• Longest national highway (circuit): Australia's Highway 1 at over 20,000 km (12,000 mi).[citation needed] It runs almost the entire way around the continent's coastline. With the exception of the Federal Capital of Canberra, which is far inland, Highway 1 links all of Australia's capital cities, although Brisbane and Darwin are not directly connected, but rather are bypassed short distances away. Also, there is a ferry connection to the island state of Tasmania, and then a stretch of Highway 1 that links the major towns and cities of Tasmania, including Launceston and Hobart (this state’s capital city).
  • Largest national highway system: The United States of America has approximately 6,430,366 kilometres (3,995,644 mi) of highway within its borders as of 2008.[23]

Bus lane

Highway bus lane on Gyeongbu Expressway in South Korea

Some countries incorporate bus lanes onto highways.

Country Highway Bus lanes (km) Section
Canada Ontario Highway 417 7 Eagleson Road – Ontario Highway 417 (Ottawa)
Canada Ontario Highway 403 6 Mavis Road – Winston Churchiil Blvd. (Mississauga)
South Korea Gyeongbu Expressway 137.4 Hannam IC(Seoul) ~ Sintanjin IC(Daejeon)

Korea

In South Korea, in February 1995 - Bus lane (essentially an HOV-9) established between the northern terminus and Sintanjin for important holidays and in 1 July 2008 - Bus lane enforcement between Seoul and Osan (Sintanjin on weekends) becomes daily between 6 AM and 10 PM. On 1 October this is adjusted to 7 AM to 9 PM weekdays, 9 AM to 9 PM weekends.

Hong Kong

In Hong Kong, some highways are set up with bus lanes to solve the traffic congestion.

district Highway Section
Tuen Mun Tuen Mun Road So Kun Wat to Sam Tseng
Sha Tin Lion Rock Hill Tunnel The entry of the tunnel

Philippines

Traffic Congestion was a principal problem in major roads and highways in the Philippines, especially in Metro Manila and other major cities. The government decided to set up some bus lanes in Metro Manila like in the Epifanio delos Santos Avenue.

Gallery

See also

General information relating to highways
For information on the history and local styles of highways around the world, refer to
This highway uses asphalt and concrete pavement, both of which are popular road surfaces on highways.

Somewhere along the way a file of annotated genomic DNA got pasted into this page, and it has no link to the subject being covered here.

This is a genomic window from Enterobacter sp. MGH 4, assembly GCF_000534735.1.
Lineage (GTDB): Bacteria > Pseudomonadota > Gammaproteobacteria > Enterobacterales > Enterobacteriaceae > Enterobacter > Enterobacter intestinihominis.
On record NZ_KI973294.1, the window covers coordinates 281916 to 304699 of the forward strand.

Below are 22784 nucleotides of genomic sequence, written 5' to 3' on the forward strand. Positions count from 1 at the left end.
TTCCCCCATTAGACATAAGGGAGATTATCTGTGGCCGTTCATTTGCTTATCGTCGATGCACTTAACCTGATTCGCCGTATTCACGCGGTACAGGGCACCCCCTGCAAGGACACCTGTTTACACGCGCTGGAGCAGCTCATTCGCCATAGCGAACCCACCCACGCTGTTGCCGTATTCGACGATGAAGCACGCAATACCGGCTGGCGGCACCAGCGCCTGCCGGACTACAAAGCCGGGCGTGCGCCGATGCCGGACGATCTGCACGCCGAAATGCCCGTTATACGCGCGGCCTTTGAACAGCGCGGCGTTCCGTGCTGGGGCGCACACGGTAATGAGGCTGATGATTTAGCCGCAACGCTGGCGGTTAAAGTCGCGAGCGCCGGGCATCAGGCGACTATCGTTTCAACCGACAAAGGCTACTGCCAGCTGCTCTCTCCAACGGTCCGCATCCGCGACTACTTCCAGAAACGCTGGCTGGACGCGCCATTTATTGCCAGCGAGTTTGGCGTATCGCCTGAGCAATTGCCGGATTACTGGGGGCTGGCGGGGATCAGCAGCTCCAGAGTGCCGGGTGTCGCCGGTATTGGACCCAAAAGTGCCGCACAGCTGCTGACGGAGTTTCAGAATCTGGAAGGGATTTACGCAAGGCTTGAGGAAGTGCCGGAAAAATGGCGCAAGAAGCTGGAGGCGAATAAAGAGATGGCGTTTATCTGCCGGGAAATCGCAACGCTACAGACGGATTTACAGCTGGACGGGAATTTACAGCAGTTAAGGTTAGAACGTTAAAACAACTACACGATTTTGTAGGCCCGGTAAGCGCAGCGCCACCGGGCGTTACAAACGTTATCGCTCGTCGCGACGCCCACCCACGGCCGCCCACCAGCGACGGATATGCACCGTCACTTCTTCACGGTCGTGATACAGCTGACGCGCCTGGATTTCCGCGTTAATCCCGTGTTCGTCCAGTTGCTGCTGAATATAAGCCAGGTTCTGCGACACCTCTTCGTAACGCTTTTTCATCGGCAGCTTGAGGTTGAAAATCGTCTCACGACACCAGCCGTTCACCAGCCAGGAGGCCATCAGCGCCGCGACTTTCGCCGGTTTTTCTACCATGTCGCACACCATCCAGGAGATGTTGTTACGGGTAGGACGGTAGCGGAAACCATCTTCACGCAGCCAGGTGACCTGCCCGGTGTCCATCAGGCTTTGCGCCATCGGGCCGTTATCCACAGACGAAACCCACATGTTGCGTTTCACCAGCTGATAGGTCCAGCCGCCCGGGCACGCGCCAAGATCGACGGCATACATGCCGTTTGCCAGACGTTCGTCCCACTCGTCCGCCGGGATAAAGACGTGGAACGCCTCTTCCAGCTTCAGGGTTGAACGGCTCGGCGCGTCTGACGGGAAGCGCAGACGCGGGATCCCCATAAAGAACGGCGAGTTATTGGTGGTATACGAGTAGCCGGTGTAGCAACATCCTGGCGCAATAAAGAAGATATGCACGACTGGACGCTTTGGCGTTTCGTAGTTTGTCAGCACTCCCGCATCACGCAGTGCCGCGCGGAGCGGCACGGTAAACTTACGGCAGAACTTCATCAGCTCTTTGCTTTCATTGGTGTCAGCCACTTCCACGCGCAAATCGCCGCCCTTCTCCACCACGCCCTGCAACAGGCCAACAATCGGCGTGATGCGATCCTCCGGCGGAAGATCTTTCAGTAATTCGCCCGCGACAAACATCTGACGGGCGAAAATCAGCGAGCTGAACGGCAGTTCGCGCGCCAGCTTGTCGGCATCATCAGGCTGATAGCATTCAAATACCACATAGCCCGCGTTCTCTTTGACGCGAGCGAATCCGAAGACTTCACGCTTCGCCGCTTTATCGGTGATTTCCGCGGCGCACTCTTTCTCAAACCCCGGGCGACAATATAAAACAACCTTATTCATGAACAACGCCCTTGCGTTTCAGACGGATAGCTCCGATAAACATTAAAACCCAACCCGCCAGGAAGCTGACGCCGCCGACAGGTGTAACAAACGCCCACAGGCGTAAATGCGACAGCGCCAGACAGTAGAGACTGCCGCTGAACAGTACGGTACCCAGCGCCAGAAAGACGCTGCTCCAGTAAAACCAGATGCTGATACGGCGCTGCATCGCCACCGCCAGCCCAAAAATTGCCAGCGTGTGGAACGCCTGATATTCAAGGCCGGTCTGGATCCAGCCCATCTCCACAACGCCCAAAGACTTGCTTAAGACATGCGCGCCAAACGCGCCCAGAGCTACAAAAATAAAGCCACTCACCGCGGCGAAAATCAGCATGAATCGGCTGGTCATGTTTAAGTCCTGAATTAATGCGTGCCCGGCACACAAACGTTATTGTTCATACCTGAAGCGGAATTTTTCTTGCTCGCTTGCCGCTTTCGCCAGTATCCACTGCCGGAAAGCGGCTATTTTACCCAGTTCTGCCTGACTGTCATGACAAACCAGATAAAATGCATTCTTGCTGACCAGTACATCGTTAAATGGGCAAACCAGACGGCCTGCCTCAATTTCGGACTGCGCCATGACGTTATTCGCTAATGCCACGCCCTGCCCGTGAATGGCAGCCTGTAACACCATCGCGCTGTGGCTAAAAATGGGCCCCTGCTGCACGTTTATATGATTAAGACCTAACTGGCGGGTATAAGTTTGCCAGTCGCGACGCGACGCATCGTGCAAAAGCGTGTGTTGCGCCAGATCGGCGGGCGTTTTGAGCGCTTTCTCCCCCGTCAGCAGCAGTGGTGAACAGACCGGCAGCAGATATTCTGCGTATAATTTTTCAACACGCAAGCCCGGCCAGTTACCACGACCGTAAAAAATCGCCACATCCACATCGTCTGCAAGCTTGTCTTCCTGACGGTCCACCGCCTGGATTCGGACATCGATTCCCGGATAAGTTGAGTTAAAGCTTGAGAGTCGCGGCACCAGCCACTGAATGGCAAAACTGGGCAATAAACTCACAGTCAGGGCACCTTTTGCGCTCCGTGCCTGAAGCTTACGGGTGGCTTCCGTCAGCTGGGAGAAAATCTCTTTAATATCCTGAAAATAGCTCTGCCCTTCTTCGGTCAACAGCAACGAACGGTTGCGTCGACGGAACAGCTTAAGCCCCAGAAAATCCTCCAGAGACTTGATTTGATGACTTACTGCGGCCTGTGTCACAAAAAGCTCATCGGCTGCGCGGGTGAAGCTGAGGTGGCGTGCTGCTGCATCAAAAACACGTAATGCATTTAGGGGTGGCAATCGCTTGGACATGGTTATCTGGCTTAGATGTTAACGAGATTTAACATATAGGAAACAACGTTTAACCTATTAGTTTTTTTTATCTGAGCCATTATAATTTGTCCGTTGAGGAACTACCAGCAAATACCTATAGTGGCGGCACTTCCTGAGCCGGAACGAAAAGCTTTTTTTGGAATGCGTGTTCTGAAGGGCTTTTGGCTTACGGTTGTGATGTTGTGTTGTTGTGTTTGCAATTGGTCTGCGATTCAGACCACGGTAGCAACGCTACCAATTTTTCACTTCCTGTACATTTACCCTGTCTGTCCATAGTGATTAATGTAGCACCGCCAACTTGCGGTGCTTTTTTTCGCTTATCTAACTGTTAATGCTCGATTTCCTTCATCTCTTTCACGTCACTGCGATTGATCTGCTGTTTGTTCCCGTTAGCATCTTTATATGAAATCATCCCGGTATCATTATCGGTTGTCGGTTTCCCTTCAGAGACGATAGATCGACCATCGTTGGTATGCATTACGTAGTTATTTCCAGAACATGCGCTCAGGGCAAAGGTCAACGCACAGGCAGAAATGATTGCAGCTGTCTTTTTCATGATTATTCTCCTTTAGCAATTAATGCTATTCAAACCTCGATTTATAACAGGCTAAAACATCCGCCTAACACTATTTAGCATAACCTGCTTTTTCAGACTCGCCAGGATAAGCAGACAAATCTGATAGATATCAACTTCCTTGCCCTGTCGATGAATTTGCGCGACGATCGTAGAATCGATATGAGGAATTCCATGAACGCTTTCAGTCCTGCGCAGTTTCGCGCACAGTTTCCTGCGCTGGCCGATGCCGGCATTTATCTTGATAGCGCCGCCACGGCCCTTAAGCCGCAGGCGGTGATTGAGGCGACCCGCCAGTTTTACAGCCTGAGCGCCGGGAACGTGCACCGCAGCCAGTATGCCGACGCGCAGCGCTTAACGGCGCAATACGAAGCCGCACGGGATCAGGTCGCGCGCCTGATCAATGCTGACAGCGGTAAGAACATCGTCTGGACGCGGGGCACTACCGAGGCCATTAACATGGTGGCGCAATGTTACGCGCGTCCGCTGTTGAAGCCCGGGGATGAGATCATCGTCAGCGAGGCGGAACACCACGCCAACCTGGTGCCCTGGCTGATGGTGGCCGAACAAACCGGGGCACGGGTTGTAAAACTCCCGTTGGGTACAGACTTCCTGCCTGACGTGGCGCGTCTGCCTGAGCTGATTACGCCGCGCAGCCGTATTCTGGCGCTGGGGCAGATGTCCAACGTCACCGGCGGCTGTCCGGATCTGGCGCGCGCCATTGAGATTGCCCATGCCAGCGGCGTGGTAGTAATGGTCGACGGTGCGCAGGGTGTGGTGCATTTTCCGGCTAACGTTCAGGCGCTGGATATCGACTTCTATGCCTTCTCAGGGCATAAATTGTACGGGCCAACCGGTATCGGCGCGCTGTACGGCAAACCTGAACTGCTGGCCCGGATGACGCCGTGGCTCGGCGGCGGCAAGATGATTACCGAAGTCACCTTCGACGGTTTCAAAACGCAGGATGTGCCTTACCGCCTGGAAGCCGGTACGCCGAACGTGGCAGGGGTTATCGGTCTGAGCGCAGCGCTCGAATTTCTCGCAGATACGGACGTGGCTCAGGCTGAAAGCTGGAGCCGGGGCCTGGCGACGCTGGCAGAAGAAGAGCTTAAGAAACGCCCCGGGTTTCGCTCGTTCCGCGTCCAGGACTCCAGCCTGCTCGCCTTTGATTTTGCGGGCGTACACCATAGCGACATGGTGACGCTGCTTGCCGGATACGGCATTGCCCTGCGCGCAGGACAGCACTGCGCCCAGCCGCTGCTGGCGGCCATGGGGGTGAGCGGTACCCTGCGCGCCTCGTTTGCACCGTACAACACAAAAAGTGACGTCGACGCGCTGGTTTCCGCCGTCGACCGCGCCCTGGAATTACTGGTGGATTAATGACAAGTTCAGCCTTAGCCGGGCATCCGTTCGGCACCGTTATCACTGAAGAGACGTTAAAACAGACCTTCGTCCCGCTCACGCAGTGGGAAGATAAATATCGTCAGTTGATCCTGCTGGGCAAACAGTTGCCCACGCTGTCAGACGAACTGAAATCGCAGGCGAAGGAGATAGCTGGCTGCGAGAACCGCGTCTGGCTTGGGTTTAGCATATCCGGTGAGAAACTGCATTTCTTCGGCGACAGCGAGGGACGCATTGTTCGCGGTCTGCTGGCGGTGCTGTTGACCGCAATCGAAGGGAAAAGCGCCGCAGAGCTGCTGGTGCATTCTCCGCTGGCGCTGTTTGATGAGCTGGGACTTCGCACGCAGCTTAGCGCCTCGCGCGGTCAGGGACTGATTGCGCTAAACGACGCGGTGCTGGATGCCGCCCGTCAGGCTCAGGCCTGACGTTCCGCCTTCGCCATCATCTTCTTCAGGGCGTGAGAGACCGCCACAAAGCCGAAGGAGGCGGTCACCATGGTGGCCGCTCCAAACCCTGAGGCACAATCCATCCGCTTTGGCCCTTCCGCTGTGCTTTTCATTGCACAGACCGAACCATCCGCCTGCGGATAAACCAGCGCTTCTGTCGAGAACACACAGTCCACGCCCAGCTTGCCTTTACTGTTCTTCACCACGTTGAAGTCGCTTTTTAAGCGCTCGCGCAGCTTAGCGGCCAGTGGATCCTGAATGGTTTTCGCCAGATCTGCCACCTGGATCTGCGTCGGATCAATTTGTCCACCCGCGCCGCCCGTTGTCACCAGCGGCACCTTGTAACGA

References

  1. ^ "highways and byways". The free dictionary. http://idioms.thefreedictionary.com/highways+and+byways. Retrieved 2010-04-21. 
  2. ^ "An Autobahn Timeline". http://german.about.com/library/blgermyth08_autobt.htm. Retrieved 2010-04-10. 
  3. ^ "German Myth 8 Hitler and the Autobahn". German.about.com. http://german.about.com/library/blgermyth08.htm. 
  4. ^ "Special Roads Act 1949". Office of Public Sector Information. http://www.opsi.gov.uk/acts/acts1949/pdf/ukpga_19490032_en.pdf. 
  5. ^ "M1 London - Yorkshire Motorway, M10 and M45". Motorway Archives. http://www.ciht.org.uk/motorway/m1m10m45.htm. Retrieved 2010-04-10. 
  6. ^ "History of the Interstate Highway System". Federal Highway Administration. http://www.fhwa.dot.gov/interstate/history.htm. Retrieved 2010-04-10. 
  7. ^ Small, Kenneth A.; José A. Gomez-Ibañez (1998). Road Pricing for Congestion Management: The Transition from Theory to Policy. The University of California Transportation Center, University of California at Berkeley. pp. 213. 
  8. ^ John Shadely, Acoustical analysis of the New Jersey Turnpike widening project between Raritan and East Brunswick, Bolt Beranek and Newman, 1973
  9. ^ Michael Hogan, Highway Noise, 3rd Environmental Pollution Symposium, sponsored by AIAA, ACS, ASME, SAE, held at SRI International, Menlo Park, Ca. April 17–18, 1973
  10. ^ "World report on road traffic injury prevention". World Health Organisation. http://www.who.int/violence_injury_prevention/publications/road_traffic/world_report/en/index.html. Retrieved 2010-04-14. 
  11. ^ "UN raises child accidents alarm". BBC News. 2008-12-10. http://news.bbc.co.uk/2/hi/in_depth/7776127.stm. 
  12. ^ Graham-Harrison, Emma (2007-11-16). "China says needs extra million km of roads by 2020". Reuters. http://uk.reuters.com/article/idUKPEK18598420071116. 
  13. ^ China National Bureau of Statistics - 2008 Yearbook - Transport Section (shortcut below)
  14. ^ http://www.stats.gov.cn/tjsj/ndsj/2008/html/P1503E.HTM
  15. ^ http://www.chinagate.cn/english/choice/50301.htm
  16. ^ http://www.chinadaily.com.cn/bizchina/2008-01/07/content_6374334.htm
  17. ^ http://www.okokok.com.cn/Abroad/Class121/Class129/200812/121827.html
  18. ^ [1]
  19. ^ Chinese highways & Expressways ( 中国高速 ) - Page 2 - SkyscraperCity
  20. ^ DEVELOPMENT GATEWAY_ Expressways Being Built at Frenetic Pace
  21. ^ http://www.chinadaily.com.cn/china/2009-01/16/content_7403145.htm
  22. ^ CBC Archives (August 6, 2002). "Trans-Canada Highway: Bridging the Distance". CBC News. http://archives.cbc.ca/IDD-1-73-678/politics_economy/trans_canada/. Retrieved 2006-12-20. 
  23. ^ CIA World Factbook. "Transportation:roadways". http://www.indexmundi.com/g/r.aspx?c=us&v=115. 
  24. ^ Ministry of Transportation (Ontario) (August 6, 2002). "Ontario government investing $401 million to upgrade Highway 401". http://ogov.newswire.ca/ontario/GPOE/2002/08/06/c0057.html?lmatch=&lang=_e.html. Retrieved 2006-12-20. [dead link]
  25. ^ Brian Gray (2004-04-10). "GTA Economy Dinged by Every Crash on the 401 - North America's Busiest Freeway". Toronto Sun, transcribed at Urban Planet. http://www.urbanplanet.org/forums/index.php?showtopic=3459. Retrieved 2007-03-18. "The "phenomenal" number of vehicles on Hwy. 401 as it cuts through Toronto makes it the busiest freeway in North America..." 
  26. ^ Steve Schmidt, "Four new southbound lanes at I-5/805 merge set to open", San Diego Union-Tribune, 28 March 2007, page number unknown.

27. Ontario Super Highway Program (June 19, 2011) http://cornwallfreenews.com/2011/06/letter-to-the-editor-erhardt-peper-of-new-dundee-ontario-wants-an-ontario-super-highway-system-june-18-2011/